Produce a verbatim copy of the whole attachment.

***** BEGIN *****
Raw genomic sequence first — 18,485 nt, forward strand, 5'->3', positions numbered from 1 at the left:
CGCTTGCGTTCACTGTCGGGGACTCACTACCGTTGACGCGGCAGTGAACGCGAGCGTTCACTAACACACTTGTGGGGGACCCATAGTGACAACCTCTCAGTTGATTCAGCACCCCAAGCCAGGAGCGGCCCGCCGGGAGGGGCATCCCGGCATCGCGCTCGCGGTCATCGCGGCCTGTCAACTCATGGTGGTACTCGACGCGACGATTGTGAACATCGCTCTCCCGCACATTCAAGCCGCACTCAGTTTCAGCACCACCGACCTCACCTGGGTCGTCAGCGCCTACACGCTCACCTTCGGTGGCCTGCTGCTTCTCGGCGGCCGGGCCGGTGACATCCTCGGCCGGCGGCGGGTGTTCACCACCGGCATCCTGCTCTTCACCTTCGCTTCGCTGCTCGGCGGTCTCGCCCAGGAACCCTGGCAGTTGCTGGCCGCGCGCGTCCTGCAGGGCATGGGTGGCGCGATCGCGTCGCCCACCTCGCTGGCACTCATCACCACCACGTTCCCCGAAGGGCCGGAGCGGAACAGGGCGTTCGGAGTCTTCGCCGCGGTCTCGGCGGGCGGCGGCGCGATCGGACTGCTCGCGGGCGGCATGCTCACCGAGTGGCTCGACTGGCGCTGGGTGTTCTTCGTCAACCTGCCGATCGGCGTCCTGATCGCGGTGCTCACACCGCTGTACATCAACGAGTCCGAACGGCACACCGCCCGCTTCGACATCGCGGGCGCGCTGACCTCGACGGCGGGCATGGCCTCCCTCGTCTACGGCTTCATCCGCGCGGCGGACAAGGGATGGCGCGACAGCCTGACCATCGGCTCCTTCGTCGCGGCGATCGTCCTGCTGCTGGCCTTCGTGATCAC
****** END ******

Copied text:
Raw genomic sequence first — 18,485 nt, forward strand, 5'->3', positions numbered from 1 at the left:
CGCTTGCGTTCACTGTCGGGGACTCACTACCGTTGACGCGGCAGTGAACGCGAGCGTTCACTAACACACTTGTGGGGGACCCATAGTGACAACCTCTCAGTTGATTCAGCACCCCAAGCCAGGAGCGGCCCGCCGGGAGGGGCATCCCGGCATCGCGCTCGCGGTCATCGCGGCCTGTCAACTCATGGTGGTACTCGACGCGACGATTGTGAACATCGCTCTCCCGCACATTCAAGCCGCACTCAGTTTCAGCACCACCGACCTCACCTGGGTCGTCAGCGCCTACACGCTCACCTTCGGTGGCCTGCTGCTTCTCGGCGGCCGGGCCGGTGACATCCTCGGCCGGCGGCGGGTGTTCACCACCGGCATCCTGCTCTTCACCTTCGCTTCGCTGCTCGGCGGTCTCGCCCAGGAACCCTGGCAGTTGCTGGCCGCGCGCGTCCTGCAGGGCATGGGTGGCGCGATCGCGTCGCCCACCTCGCTGGCACTCATCACCACCACGTTCCCCGAAGGGCCGGAGCGGAACAGGGCGTTCGGAGTCTTCGCCGCGGTCTCGGCGGGCGGCGGCGCGATCGGACTGCTCGCGGGCGGCATGCTCACCGAGTGGCTCGACTGGCGCTGGGTGTTCTTCGTCAACCTGCCGATCGGCGTCCTGATCGCGGTGCTCACACCGCTGTACATCAACGAGTCCGAACGGCACACCGCCCGCTTCGACATCGCGGGCGCGCTGACCTCGACGGCGGGCATGGCCTCCCTCGTCTACGGCTTCATCCGCGCGGCGGACAAGGGATGGCGCGACAGCCTGACCATCGGCTCCTTCGTCGCGGCGATCGTCCTGCTGCTGGCCTTCGTGATCAC